The information here is applicable to the DLLs supplied with CLW32261EL.
Please note that we recommend using the NAG Library for .NET from within C#. If this does not contain the NAG routines that you require, the NAG Fortran Library (DLLs) or the NAG C Library (as described below) may be used.
The NAG C Library uses the following data types as parameters. These are:
- scalars of type double, int and complex. These are passed either by value or by reference (as pointers to the particular type).
- enum types.
- arrays of type double, int and complex.
- a large number of structures, generally passed as pointers.
- in a few instances arrays (type double**) that are allocated within NAG routines and have to be freed by users. Also, in one instance, an array (type char***) of strings which is allocated internally.
- function parameters, also known as call-backs, that are pointers to functions with particular signatures.
As a first step towards making the C Library functions available to the .NET environment, an assembly of imports is needed. This contains:
- signatures of all the functions we want to call from the NAG C Library.
- structures with their attributes specified both in terms of their layout and their properties when passed as parameters (in, out or both). This is necessary as structures are a value type in .NET while in C they can be reference types also. Also pointers are more or less a taboo in C#. We avoid the explicit use of pointers by using instead the C# IntPtr type which is in fact equivalent to void * in C. The IntPtr fields can be handled later using marshalling methods.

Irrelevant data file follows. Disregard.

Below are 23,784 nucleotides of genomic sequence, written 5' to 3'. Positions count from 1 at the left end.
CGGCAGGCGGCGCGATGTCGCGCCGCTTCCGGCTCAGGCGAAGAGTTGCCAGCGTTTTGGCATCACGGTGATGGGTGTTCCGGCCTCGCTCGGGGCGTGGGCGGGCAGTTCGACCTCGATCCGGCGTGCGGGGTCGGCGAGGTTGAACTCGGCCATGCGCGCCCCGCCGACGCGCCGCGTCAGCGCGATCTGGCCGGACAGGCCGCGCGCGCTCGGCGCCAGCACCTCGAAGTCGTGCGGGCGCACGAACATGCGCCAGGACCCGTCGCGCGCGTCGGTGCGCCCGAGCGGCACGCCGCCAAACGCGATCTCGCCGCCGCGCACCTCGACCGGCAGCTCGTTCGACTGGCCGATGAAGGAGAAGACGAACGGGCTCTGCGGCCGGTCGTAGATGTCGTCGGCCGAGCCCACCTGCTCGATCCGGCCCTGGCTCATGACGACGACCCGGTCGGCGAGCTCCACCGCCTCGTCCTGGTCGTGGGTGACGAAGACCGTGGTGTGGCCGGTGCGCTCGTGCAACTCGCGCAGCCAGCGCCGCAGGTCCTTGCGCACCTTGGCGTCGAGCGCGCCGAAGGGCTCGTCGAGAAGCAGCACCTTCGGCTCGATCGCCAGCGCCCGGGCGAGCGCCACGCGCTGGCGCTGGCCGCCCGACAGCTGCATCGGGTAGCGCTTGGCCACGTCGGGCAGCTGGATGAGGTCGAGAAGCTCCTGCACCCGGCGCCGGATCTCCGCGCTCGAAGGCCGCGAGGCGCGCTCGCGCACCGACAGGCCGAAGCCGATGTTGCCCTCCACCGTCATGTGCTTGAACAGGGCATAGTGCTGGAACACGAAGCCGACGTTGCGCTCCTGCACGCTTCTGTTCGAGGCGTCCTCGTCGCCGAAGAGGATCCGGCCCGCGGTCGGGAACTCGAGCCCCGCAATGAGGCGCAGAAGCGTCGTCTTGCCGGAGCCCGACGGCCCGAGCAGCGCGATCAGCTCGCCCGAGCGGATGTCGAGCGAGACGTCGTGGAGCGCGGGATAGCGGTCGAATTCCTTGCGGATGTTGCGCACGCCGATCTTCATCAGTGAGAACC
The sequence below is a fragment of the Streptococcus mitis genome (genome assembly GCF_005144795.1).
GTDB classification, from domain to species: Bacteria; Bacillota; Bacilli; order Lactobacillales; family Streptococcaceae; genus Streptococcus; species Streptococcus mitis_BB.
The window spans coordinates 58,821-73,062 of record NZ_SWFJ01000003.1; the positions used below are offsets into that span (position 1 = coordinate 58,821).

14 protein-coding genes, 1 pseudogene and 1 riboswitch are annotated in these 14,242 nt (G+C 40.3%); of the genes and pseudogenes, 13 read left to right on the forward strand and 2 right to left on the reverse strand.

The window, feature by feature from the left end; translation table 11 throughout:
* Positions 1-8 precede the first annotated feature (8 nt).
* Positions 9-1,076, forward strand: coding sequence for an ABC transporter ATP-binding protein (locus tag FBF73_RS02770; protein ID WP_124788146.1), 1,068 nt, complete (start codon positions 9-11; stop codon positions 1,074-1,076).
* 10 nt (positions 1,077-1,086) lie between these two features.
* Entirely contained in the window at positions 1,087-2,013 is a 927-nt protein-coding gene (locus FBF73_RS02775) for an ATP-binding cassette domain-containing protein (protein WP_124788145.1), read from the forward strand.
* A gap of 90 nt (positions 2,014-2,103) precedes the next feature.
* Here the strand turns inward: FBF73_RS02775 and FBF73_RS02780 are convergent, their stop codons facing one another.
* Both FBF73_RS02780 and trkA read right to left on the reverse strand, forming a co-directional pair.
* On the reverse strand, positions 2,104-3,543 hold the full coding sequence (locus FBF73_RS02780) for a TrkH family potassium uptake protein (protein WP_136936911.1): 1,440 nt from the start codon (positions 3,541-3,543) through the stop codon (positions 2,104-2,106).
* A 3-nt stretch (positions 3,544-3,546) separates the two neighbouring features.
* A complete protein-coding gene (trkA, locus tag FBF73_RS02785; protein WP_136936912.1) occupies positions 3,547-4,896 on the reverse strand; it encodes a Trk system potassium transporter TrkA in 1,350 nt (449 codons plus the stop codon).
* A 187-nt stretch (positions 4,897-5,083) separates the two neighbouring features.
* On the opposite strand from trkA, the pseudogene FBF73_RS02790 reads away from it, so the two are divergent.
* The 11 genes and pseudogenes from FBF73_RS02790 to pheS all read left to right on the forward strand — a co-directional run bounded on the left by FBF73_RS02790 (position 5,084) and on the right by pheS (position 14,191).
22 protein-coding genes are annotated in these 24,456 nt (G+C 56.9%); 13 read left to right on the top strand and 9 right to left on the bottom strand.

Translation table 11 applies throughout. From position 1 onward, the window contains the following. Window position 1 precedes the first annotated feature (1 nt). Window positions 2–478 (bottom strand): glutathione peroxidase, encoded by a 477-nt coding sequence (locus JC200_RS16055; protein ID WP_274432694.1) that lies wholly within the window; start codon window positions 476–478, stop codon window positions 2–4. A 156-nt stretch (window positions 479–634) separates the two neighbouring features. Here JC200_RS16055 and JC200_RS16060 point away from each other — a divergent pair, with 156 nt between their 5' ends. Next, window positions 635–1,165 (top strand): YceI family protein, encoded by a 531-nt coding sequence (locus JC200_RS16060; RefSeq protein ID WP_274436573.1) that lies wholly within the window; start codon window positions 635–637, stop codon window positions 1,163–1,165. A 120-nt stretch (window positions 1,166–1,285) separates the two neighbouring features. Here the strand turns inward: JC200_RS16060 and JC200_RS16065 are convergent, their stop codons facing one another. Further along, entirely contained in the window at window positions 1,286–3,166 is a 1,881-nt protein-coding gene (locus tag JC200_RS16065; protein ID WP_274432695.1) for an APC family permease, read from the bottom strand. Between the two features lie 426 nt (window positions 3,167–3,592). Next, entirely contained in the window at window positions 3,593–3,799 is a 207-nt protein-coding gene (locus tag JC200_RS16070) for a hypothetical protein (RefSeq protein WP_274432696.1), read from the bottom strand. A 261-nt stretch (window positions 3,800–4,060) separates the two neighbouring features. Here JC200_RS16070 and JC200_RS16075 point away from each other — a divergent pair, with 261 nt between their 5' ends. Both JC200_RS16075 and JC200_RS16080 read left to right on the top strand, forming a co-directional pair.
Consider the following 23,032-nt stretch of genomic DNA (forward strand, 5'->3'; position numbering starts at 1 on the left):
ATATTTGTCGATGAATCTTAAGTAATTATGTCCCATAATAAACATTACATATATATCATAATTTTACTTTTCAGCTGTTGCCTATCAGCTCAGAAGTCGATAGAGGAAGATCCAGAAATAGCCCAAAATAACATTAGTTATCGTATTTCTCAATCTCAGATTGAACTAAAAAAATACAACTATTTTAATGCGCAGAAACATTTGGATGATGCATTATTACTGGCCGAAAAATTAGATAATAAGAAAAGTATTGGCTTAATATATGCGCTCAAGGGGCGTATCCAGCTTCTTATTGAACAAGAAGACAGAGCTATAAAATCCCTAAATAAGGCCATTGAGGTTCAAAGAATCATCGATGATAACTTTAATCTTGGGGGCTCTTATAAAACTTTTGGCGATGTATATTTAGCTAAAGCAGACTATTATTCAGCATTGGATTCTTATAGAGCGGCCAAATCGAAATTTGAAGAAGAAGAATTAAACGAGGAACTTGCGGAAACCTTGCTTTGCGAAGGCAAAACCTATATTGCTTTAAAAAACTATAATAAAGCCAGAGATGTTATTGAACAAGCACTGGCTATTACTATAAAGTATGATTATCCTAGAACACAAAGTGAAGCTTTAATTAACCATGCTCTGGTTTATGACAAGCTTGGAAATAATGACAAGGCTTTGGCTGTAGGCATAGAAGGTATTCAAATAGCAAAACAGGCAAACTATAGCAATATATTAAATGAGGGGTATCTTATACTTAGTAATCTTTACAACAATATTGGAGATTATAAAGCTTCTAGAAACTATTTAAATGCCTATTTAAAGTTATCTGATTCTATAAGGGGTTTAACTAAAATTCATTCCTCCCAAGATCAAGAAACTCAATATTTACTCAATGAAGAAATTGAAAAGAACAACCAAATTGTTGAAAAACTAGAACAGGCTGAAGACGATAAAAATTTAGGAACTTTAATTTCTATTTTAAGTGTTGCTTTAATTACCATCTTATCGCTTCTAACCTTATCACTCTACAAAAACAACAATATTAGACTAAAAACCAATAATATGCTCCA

- signatures of all call-back types.
- enum types derived from the C header file, nag_types.h.
The file clcsdnet.cs contains signatures of NAG C Library routines and call-back functions. It also contains layouts of structures used in the Library, e.g. the NagError structure which is used by almost all the routines in the Library. One of the most useful areas of the Library is optimization. We have provided the layout for the Nag_E04_Opt structure along with the signatures for nag_opt_nlp (e04ucc) and the call-backs, e04ucc_objfun_DELEGATE and e04ucc_confun_DELEGATE, which are required by this routine, for example. enum types have also been provided.
We have also provided basic C# classes for illustrative purposes. These can be found in the files listed below. For example a sample C# class calling e04ucc can be found in e04ucce.cs. Each of the illustrative classes has a Main method exercising the NAG C example as shown in the C Library manual.
These examples may be compiled from the command line (e.g. from a Visual Studio Command Prompt) in the following manner:
csc /unsafe d01sjce.cs clcsdnet.cs
Note that because calling NAG C Library functions involves the use of pointers (see above), the /unsafe compiler option must be specified. On 64-bit machines, you will also need to specify the /platform:x86 compiler option.
The function declarations in clcsdnet.cs are based on the stand-alone version of the NAG C Library DLL (CLW32261E_nag.dll); to specify the version of the DLL which uses the MKL BLAS/LAPACK instead (CLW32261E_mkl.dll), replace CLW32261E_nag.dll by CLW32261E_mkl.dll in the DllImport attribute.
Remember also that to be able to run the program after you have compiled it, the NAG C Library DLL will need to appear somewhere in your current path. For example, if the DLLs are in C:\Program Files\NAG\CL26\clw32261el\bin, then your PATH environment variable must contain this folder. You will also need the folder containing the Intel run-time libraries on your path (unless these are already present). If you are using the MKL-based version of the NAG C Library (CLW32261E_mkl.dll), then the folder containing the MKL DLLs should also be on your path, but should appear later in the path than the bin folder for the NAG C Library DLLs, e.g.
<rest of path>
Tested with Visual Studio 2017.